Kyrgyzstan is a less known country in Central Asia. More than 90% of this country is mountainous. It's a predominantly Muslim country and very open, democratic and tourist-friendly.Read More
Those 300,000 people, living in rural villages with little to no gospel engagement, are whom OM workers Abbas* and Maryam* want to reach through community development projects.
From sports ministry to nursing clinics to peace-making iniatives, the couple neither limit the project topics nor the age of participants. However, they do seek to offer holistic development: physical, social, emotional and spiritual.
In many cases, the projects create opportunities for Abbas, Meryam and other believers to introduce Muslims to Jesus.
When Abbas and Maryam started a sports programme for youth with disabilities in one village, they met a family with five daughters, two of them with disabilities. According to Abbas, in Central Asian society, boys are often considered more valuable than girls, and disabilities are seen as curses.
“People think we are cursed. People think we sinned,” the family told Abbas and Maryam.
As the couple continued to visit the community, however, they brought different people to share testimonies as part of the sports programme. After listening to the various speakers, Ara*, one of the daughters with a disability, said she was interested in reading the Bible.
“Now she’s reading the Bible and learning. Praise God!” Abbas said.
Although Ara has not made a commitment to following Christ, “she is searching,” he added. “Everyone has a process [in coming to the point in the relationship] that you say, ‘Yes, Lord, you are my saviour.’”
The sports ministry provided access to several families, with whom Abbas and Meryam have developed ongoing relationships. “There’s a lot of brokenness,” Abbas explained. “We speak about inner healing, peace-making sessions and ethics that take them toward the cross. It’s a process that needs time.”
Abbas and Meryam visit villages where there are not good medical clinics or hospitals and offer health classes to women. “In our lessons, we were sharing stories from the Bible according to topics,” Meryam said.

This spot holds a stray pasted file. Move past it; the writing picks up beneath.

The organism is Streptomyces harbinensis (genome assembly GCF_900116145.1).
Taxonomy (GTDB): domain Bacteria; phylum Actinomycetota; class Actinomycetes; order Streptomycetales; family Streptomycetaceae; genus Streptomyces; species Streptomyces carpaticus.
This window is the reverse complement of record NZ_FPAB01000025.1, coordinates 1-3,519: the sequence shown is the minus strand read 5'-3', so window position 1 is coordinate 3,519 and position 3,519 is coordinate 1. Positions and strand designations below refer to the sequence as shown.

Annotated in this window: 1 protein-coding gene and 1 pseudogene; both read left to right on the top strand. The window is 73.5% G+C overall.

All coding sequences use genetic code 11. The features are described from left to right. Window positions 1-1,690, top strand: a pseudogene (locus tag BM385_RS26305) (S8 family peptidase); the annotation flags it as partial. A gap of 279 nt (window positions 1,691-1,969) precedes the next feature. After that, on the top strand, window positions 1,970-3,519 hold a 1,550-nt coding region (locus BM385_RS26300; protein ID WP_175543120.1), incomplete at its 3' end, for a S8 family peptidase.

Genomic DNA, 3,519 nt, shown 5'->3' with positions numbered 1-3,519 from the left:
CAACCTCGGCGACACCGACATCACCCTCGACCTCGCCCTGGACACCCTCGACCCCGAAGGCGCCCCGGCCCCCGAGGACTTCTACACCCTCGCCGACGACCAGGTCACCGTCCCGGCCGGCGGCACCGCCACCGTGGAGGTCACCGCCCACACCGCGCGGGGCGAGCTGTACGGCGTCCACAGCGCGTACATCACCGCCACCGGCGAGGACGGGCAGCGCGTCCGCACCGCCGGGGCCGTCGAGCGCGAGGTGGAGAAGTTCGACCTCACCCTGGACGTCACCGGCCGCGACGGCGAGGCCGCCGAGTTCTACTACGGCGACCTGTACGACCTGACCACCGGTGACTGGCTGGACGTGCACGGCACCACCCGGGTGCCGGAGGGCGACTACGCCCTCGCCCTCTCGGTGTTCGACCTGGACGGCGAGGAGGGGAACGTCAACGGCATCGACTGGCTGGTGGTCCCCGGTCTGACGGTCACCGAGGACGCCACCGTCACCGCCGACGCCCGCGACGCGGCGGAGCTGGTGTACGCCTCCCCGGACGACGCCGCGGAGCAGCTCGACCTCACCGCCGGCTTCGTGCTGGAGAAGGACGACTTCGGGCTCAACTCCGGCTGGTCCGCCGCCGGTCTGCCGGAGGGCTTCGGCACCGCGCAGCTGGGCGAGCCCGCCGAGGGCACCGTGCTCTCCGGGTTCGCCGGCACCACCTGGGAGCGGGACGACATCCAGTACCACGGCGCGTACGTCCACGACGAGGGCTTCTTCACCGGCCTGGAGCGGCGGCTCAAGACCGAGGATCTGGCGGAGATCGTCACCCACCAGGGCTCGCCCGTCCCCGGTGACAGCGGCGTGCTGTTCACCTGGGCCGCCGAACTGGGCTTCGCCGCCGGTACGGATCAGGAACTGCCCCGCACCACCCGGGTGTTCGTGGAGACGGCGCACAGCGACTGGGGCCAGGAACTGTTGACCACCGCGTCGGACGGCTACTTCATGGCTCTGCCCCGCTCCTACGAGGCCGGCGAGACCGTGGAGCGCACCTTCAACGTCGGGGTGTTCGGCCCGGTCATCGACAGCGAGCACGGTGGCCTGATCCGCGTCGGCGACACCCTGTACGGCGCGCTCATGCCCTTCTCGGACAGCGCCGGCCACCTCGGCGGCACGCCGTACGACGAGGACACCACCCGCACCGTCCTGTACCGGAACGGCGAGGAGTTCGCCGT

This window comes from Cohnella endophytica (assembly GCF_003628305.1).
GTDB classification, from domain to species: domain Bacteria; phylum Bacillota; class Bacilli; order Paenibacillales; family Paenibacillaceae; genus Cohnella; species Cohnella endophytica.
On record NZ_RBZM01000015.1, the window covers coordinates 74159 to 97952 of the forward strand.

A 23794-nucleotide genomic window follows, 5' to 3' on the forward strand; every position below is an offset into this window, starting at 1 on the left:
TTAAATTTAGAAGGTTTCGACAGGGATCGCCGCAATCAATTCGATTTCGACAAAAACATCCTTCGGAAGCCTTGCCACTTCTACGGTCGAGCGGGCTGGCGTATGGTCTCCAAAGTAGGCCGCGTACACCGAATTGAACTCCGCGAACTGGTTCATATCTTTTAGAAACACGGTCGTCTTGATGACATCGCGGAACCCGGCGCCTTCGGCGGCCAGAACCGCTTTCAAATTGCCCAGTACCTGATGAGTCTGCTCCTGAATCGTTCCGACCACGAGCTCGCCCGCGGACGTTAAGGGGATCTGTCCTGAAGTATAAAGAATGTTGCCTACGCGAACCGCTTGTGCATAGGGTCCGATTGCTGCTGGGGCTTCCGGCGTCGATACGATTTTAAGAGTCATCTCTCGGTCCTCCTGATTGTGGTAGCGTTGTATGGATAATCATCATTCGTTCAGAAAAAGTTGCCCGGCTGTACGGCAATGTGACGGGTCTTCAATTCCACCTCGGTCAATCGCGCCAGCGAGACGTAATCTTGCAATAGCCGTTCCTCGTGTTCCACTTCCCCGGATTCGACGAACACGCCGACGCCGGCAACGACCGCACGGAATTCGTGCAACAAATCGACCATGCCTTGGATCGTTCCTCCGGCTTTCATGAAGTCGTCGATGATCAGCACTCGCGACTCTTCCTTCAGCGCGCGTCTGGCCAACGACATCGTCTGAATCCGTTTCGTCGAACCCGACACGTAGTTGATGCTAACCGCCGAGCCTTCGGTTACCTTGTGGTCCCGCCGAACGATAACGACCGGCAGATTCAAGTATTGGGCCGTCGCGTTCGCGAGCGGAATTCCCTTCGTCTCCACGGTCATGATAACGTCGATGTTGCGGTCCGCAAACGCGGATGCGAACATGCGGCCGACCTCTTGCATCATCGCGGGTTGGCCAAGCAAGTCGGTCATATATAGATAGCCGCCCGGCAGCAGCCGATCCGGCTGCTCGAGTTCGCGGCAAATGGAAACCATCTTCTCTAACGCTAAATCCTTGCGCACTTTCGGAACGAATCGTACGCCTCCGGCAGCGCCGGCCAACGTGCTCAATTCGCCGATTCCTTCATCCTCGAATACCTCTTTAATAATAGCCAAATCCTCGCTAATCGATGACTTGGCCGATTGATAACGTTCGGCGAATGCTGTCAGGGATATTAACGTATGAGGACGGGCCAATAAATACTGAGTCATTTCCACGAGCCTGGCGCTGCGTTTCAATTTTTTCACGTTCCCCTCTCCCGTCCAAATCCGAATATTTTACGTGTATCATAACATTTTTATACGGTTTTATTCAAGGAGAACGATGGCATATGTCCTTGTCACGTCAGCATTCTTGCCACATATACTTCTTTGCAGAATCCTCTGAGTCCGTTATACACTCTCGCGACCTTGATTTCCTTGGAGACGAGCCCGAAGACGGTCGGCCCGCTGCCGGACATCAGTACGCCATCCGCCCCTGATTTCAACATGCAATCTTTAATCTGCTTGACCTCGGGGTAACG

One Muslim woman, Marjan*, had gone on a pilgrimage to Mecca, Saudi Arabia, in hopes of receiving forgiveness for sins according to Islamic teaching. She approached Meryam after one of the health classes.
“These are interesting stories. Where did you get them from?” Marjan asked.
“They are from the Holy Book,” Meryam responded.
“Can I have the stories?”
Wanting to mentor a pair of Central Asian believers serving with her, Meryam told Marjan to ask them for a Bible. When she did, they gave her one.
“She started reading and she’s still reading,” Meryam confirmed. “We are praying for God to open her heart and that she will understand [that] to get forgiveness and salvation, she doesn’t need to go far from her country.”
A few Central Asian believers Abbas mentors recently started a football club. Most of the men who signed up to play were Muslims. In order to be a good witness on the football field, the believers established rules for their team: no cursing, no fighting, no cheating.
During the fourth week of games, Kia*, one of the Muslim players asked one of the believers what was different about their group.
“Nothing,” the believer responded. “We are trying to do what we are reading.”
“What are you reading?” Kia asked.
“We’re reading from the Bible.”
“We’re believers, but if you’re interested, you can also read.”
At the next football gathering, Kia told the believers, “I will try praying. If I score a goal, I will believe in Jesus.”
That day, Kia scored a goal and announced, “I believe Jesus exists and listens to prayer.”
Since then, he has been reading the Bible with the group of believers. “That [story] was very encouraging to us,” Abbas shared.
In terms of transforming society, it’s imperative for men, like Kia, to accept Christ, Abbas noted. Although he said women in Central Asia seem to be more open to accepting Jesus, they have greater restrictions than men and can be more easily persecuted for their faith.
“If women come to faith, praise God they are coming to faith, but then they have more difficulties [in their families]. If men come to faith first, they can lead whole families [to Christ],” Abbas explained.
“One friend accepted Christ through our project five years ago. Now his wife is a believer, his children are believers and he is sharing with his sisters, mother and neighbours,” he said. “That’s why we are praying, ‘God provide us men of peace.’”
Praise God for the work He is doing in Central Asia. Pray for more workers to join Abbas and Meryam’s team. Pray that God will provide finances and visas for workers in their host country.
Nicole James is a world traveller and writer for OM International. She’s passionate about partnering with fields to communicate the ways God is working across the globe.
Published: Wednesday, 09 May 2018
Credit: Nicole James